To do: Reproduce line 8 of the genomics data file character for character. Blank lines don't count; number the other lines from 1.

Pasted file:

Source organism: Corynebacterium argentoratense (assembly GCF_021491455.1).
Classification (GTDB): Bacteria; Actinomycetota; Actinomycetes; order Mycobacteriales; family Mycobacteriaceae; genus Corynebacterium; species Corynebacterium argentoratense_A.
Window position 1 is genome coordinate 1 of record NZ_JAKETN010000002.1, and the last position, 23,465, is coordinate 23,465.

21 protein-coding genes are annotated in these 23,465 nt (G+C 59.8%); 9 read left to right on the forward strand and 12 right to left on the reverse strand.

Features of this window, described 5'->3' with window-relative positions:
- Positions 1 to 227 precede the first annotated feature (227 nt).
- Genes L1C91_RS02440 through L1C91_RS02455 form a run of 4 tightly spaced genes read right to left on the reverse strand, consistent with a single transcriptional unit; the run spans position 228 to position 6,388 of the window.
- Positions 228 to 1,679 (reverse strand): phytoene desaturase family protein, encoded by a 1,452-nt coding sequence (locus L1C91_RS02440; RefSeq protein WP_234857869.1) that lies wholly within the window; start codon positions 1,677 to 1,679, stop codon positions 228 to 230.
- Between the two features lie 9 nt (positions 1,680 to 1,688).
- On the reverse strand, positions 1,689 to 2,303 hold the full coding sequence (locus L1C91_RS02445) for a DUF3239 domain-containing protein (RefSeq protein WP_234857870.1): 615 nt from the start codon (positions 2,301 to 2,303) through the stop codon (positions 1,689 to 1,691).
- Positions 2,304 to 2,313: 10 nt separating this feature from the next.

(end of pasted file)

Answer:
- Positions 228 to 1,679 (reverse strand): phytoene desaturase family protein, encoded by a 1,452-nt coding sequence (locus L1C91_RS02440; RefSeq protein WP_234857869.1) that lies wholly within the window; start codon positions 1,677 to 1,679, stop codon positions 228 to 230.